languages, the original L/OPI rating scale, the US Government Defense Language
Institute (DLI) L/OPI Rating Scale, was more sensitive at higher spoken language
communication skill levels than lower skill levels.
Subsequent to the development and application of the L/OPI to foreign services
assessment needs, interest grew for applying this assessment technique within
academic settings. The American Council on the Teaching of Foreign Language
(ACTFL) secured two U. S. Department of Education grants and, in collaboration
with Educational Testing Service (ETS) of Princeton, New Jersey, developed an
L/OPI scale for use in academic settings. This new scale was labeled the
ACTFL/ETS L/OPI Rating Scale. Since foreign language instruction generally
results in skills at the lower spoken communication language skill levels, the
ACTFL/ETS L/OPI Rating Scale was constructed to be more sensitive at these
lower spoken language communication skill levels and less sensitive at the higher
skill levels than the DLI L/OPI Rating Scale (Liskin-Gasparro, 1982).
Given that the SLPI was projected to be used with both people who are native
signers and with people who are learning a sign language as a second language,
it was determined that the SLPI Rating Scale would need to be sensitive to the
full range of possible sign language skills from very low, beginning skills through
native-like sign language communication skills. Therefore, the SLPI Rating Scale,
as shown on the next page, includes eleven rating skills levels that cover a wide
range of sign language skills from No Functional Skills (low beginning sign
language skills) at the low end of the scale up to Superior Plus (native-like skills)
at the top end of the scale. Each rating level has both a functional sign language
communication descriptor and linguistic form descriptors. The functional
descriptors identify the highest levels at which interviewees are able to use sign
language for communication and the form descriptors identify interviewees sign
language vocabulary, production, fluency, grammar, and comprehension skills.

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Ratings

Descriptors

Superior Plus

Able to have a fully shared and natural conversation, with in-depth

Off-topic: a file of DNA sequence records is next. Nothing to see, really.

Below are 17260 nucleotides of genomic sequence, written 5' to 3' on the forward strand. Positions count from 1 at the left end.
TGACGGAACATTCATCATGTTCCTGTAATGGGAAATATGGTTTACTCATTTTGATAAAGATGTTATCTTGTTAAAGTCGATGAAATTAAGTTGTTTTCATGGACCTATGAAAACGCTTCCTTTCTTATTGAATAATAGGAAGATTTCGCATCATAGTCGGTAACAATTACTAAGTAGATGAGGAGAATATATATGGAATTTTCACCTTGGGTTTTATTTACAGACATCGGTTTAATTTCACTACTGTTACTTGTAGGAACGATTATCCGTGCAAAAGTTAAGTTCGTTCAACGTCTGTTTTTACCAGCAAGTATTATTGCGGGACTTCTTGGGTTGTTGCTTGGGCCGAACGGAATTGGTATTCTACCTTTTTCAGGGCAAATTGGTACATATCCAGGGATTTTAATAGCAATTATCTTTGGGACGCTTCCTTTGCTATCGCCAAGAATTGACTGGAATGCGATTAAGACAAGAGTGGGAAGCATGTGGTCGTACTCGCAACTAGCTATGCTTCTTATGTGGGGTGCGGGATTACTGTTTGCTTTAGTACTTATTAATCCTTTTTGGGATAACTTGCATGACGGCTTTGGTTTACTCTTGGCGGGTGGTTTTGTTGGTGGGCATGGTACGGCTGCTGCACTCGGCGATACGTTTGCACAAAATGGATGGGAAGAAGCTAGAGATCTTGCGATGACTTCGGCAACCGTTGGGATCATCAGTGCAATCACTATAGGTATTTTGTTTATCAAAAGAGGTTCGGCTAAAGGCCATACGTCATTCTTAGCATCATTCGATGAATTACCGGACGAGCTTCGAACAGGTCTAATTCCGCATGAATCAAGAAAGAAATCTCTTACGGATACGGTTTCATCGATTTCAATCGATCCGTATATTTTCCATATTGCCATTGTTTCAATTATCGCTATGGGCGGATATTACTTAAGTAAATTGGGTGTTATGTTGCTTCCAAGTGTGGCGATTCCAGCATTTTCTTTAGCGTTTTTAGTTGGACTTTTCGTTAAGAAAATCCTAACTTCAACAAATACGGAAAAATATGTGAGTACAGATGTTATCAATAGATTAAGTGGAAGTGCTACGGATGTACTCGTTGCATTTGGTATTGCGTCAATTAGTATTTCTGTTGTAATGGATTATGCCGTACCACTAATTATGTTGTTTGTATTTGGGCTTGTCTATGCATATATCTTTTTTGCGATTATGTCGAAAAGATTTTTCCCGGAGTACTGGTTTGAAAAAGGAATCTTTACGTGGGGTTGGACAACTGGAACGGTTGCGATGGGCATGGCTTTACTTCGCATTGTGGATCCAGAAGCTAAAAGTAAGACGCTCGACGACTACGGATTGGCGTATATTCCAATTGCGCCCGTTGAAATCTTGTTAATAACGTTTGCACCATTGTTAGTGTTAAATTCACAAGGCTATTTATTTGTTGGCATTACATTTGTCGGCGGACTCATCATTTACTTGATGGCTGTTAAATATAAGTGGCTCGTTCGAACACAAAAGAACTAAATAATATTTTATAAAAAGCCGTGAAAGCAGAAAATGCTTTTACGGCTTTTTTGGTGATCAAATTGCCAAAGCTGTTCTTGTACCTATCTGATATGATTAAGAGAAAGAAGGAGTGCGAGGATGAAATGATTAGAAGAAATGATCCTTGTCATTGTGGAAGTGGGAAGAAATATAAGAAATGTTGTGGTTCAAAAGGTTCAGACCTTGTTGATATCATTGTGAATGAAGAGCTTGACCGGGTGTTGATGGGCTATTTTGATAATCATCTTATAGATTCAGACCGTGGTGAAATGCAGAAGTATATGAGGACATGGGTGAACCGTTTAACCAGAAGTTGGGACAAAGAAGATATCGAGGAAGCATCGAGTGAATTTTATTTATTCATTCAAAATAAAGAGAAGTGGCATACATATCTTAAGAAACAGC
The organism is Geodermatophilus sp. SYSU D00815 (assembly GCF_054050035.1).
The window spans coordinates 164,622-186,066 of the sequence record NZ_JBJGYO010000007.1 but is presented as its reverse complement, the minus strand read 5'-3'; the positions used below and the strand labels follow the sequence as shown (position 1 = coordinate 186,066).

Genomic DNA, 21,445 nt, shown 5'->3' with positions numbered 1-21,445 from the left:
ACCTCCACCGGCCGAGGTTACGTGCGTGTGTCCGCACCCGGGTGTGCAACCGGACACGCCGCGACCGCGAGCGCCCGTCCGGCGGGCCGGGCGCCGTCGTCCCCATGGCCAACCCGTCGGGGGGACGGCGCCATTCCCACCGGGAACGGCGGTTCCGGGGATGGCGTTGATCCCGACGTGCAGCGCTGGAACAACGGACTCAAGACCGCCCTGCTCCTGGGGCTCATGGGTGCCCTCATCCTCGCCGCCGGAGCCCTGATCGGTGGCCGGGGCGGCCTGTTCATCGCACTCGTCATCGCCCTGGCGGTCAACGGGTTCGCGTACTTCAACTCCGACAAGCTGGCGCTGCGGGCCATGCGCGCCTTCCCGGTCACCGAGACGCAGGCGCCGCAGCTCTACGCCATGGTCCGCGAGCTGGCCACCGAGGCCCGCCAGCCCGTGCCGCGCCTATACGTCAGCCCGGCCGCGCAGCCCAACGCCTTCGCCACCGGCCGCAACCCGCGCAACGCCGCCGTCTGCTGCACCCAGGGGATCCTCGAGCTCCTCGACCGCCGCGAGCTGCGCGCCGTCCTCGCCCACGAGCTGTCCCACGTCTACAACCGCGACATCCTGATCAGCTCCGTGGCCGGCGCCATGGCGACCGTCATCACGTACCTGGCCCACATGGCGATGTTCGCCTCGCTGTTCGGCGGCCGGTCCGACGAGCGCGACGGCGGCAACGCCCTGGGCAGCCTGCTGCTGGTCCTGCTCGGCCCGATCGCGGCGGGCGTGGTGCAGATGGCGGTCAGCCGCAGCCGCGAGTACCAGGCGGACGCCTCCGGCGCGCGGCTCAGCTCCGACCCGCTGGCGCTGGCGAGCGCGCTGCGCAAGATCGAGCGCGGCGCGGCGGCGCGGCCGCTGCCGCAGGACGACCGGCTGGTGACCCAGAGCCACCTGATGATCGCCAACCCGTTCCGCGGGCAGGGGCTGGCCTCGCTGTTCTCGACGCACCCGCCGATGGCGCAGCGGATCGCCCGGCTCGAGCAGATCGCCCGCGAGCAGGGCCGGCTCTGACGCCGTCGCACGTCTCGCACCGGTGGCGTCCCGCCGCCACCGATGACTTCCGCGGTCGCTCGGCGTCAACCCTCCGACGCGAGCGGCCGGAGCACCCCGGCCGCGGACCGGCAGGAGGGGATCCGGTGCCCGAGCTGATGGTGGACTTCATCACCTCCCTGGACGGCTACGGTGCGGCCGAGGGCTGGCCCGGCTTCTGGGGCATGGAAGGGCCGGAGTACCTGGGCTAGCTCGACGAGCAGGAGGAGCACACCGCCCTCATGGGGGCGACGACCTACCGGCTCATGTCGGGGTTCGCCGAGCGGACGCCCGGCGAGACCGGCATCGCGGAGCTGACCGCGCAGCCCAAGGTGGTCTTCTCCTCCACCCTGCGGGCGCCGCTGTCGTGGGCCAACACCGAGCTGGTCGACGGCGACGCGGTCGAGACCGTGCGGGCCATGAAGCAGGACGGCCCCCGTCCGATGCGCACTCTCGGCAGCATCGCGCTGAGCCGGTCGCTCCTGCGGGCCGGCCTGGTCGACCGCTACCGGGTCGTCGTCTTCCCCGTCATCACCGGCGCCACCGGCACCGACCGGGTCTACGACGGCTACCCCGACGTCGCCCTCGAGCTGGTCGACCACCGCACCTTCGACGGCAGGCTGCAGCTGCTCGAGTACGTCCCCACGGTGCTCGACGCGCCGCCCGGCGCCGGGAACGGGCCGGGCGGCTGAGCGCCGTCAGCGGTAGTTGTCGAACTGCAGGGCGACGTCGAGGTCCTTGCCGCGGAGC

elaboration for both social and work topics. All aspects of signing are
native-like.
Able to have a fully shared conversation, with in-depth elaboration
for both social and work topics. Very broad sign language vocabulary,
near native-like production and fluency, excellent use of sign language
grammatical features, and excellent comprehension for normal signing rate.
Exhibits some superior level skills, but not all and not consistently.
Able to have a generally shared conversation with good,
spontaneous elaboration for both social and work topics. Broad sign
language vocabulary knowledge and clear, accurate production of signs and
fingerspelling at a normal/near-normal rate; occasional misproductions do
not detract from conversational flow. Good use of many sign language
grammatical features and comprehension good for normal signing rate.
Exhibits some advanced level skills, but not all and not consistently.
Able to discuss with some confidence routine social and work topics
within a conversational format with some elaboration; generally 3to-5 sentences. Good knowledge and control of everyday/basic sign
language vocabulary with some sign vocabulary errors. Fairly clear signing
at a moderate signing rate with some sign misproductions. Fair use of some
sign language grammatical features and fairly good comprehension for a
moderate-to-normal signing rate; a few repetitions and rephrasing of
questions may be needed.
Exhibits some intermediate level skills, but not all and not consistently.
Able to discuss basic social and work topics with responses
generally 1-to-3 sentences in length. Some knowledge of basic sign
language vocabulary with many sign vocabulary and/or sign production
errors. Slow-to-moderate signing rate. Basic use of a few sign language
grammatical features. Fair comprehension for signing produced at a slow-tomoderate rate with some repetition and rephrasing.
Exhibits some survival level skills, but not all and not consistently.
Able to provide single sign and some short phrase/sentence
responses to basic questions signed at a slow-to-moderate rate
with frequent repetition and rephrasing. Vocabulary primarily related to
everyday work and/or social areas such as basic work- related signs, family
members, basic objects, colors, numbers, names of weekdays, and time.
Production and fluency characterized by many sign production errors and by
a slow rate with frequent inappropriate pauses/hesitations.

Superior

Advanced Plus
Advanced

Intermediate Plus

Intermediate

Survival Plus
Survival

Novice Plus
Novice

No Functional
Skill

aAdapted

May be) Able to provide short single sign and primarily


fingerspelled responses to some basic questions signed at a slow
rate with extensive repetition and rephrasing.

from US Foreign Service Institute AND ACTFL LPI Rating Scales by William Newell and
Frank Caccamise
bThe SLPI was referred to as the Sign Communication Proficiency Interview (SCPI) from 1983 to May
2006.
cFor all SLPI rating descriptors, first statement (in bold type) always a statement of ASL

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communicative functioning, with all remaining statements (regular type) descriptors of ASL form
(vocabulary, production, fluency, grammar, and comprehension).
June 2006 (revised edition)